In my stay at the Sundance Film Festival this past January, where a film that I story consulted on, Connected (connectedthefilm.com), premiered, I saw evidence of what I’m dubbing “The New Documentary Movement,” a discernable shift in the spirit and tenor of documentary filmmaking as it’s emerging today. The new movement is emerging partly in reaction to two current day realities that, in my belief, are no longer serving filmmakers or our industry or our viewers.
First, a stigma has developed that documentaries are depressing. In America especially, we have a glut of social issue documentaries that preach to the choir, that don’t move viewers who aren’t in the choir, and that in fact depress most “mainstream” viewers so much they’ve learned to avoid them!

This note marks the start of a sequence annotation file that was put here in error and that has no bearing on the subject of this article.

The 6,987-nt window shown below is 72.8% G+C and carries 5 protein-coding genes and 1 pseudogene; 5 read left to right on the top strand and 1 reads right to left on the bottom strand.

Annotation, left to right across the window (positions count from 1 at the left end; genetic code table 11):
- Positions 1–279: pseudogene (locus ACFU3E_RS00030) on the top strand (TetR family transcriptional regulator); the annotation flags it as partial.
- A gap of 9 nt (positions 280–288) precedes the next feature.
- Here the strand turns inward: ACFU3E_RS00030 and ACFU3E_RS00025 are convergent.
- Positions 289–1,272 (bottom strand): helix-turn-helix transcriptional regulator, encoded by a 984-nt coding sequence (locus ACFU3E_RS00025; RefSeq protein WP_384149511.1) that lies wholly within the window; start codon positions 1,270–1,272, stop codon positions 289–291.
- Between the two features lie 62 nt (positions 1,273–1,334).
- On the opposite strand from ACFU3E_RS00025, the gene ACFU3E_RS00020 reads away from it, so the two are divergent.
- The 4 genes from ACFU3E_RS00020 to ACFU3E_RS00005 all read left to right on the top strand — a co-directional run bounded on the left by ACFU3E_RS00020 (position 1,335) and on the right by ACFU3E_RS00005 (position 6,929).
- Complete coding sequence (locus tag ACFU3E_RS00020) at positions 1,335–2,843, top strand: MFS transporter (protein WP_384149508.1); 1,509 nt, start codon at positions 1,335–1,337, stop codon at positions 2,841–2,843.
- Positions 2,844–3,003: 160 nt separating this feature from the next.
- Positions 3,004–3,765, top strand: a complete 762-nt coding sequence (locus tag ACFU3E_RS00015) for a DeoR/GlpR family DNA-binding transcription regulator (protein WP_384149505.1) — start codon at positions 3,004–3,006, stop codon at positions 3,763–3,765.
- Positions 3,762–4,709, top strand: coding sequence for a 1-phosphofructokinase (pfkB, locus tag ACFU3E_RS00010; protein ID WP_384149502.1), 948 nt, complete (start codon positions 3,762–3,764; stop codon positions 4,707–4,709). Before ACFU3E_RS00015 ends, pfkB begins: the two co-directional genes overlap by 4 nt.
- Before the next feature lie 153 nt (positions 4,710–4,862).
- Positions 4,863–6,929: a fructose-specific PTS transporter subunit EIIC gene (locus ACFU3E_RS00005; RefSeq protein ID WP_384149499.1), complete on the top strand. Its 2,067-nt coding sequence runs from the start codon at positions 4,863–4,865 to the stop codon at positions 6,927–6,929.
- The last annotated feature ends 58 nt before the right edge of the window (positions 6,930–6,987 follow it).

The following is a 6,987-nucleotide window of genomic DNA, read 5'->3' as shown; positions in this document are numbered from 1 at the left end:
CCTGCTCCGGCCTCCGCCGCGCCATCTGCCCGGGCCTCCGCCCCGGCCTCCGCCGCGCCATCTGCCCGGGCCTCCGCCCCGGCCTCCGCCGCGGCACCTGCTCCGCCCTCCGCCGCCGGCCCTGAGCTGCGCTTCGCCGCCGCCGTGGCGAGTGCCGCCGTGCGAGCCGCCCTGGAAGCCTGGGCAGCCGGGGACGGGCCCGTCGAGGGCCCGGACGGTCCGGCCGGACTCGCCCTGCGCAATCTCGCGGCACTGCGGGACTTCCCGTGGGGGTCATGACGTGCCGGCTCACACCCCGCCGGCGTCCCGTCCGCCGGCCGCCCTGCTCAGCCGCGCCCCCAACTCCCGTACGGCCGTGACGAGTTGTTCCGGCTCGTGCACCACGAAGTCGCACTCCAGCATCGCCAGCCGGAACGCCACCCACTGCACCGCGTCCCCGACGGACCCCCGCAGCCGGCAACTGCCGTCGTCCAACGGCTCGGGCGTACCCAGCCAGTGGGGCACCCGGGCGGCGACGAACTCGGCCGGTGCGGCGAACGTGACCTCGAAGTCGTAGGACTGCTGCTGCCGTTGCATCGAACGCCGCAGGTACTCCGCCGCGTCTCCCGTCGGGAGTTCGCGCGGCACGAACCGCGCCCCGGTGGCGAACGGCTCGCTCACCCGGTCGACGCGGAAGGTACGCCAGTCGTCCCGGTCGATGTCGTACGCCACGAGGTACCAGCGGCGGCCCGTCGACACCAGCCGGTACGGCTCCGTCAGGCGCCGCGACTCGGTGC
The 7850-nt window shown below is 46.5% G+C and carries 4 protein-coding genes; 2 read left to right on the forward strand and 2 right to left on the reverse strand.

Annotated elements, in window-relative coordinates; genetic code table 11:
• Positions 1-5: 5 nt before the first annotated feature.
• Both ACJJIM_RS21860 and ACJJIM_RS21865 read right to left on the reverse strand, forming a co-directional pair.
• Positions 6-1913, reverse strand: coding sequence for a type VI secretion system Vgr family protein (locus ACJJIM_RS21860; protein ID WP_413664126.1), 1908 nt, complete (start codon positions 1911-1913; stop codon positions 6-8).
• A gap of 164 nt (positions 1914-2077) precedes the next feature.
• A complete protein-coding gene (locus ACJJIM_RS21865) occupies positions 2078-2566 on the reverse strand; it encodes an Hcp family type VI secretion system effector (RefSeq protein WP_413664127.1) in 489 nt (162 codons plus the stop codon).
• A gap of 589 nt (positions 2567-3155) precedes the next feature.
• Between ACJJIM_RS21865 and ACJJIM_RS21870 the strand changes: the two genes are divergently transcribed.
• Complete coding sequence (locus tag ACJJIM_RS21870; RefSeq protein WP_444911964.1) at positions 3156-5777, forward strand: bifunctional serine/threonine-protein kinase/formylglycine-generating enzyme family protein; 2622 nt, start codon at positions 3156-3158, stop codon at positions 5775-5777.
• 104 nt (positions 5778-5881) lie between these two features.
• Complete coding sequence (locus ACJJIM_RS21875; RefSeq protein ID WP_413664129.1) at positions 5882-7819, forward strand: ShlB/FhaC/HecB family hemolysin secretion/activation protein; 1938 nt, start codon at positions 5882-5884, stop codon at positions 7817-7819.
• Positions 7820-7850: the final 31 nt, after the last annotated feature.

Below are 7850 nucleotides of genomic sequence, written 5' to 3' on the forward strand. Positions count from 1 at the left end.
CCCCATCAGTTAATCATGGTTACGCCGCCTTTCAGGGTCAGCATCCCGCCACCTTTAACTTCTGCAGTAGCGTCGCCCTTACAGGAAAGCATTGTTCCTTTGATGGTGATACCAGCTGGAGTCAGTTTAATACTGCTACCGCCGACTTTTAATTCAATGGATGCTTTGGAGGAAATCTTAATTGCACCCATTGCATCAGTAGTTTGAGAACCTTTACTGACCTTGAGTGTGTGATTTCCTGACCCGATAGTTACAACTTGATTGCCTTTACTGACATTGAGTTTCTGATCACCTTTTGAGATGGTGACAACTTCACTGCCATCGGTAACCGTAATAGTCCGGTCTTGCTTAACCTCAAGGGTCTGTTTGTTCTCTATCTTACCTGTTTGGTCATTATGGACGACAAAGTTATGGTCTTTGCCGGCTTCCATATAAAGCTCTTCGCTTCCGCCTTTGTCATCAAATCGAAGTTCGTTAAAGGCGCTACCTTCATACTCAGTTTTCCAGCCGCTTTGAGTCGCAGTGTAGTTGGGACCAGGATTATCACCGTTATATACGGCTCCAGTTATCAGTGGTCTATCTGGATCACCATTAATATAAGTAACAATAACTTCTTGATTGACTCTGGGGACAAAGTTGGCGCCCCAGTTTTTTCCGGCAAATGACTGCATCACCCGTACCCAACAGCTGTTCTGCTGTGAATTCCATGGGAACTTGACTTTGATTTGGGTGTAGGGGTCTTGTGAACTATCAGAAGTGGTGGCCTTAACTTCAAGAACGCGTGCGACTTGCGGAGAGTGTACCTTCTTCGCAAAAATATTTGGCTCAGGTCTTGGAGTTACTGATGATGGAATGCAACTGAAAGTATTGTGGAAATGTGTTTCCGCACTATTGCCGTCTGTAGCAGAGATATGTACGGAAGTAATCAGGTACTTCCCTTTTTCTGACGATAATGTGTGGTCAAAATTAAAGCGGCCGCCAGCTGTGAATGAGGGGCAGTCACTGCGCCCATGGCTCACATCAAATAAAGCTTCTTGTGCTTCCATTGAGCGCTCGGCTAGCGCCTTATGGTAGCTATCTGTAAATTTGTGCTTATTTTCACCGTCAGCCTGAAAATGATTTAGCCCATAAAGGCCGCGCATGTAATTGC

The second factor is that there are tens of thousands of floundering filmmakers who either never finish their project, or if they do, it sits on a shelf or a hard drive, mostly unseen, rather than finding an appreciative audience. The main reason for this problem is a lack of funding, but the deeper reason I see is an anti-business bias among many highly educated filmmakers who haven’t honed enough business skills to pull off a major production.
In today’s column, I’m going to share with you the first of four features of The New Documentary Movement. In the next edition, I’ll share the remaining three. I hope the new movement inspires you about the possibilities for your own project, so you can create enormously successful films that will change the world.
The first and most defining feature is that these films are hopeful and optimistic rather than depressing, like Constance Marks’ documentary Being Elmo, which won the Special Jury Prize at Sundance. “Being Elmo” is a story about the puppeteer behind Sesame Street’s Elmo, a Muppet that doesn’t depend on bad things happening to grip the audience. Viewers were in tears (myself included) from the small acts of kindness that made up that film’s plot twists.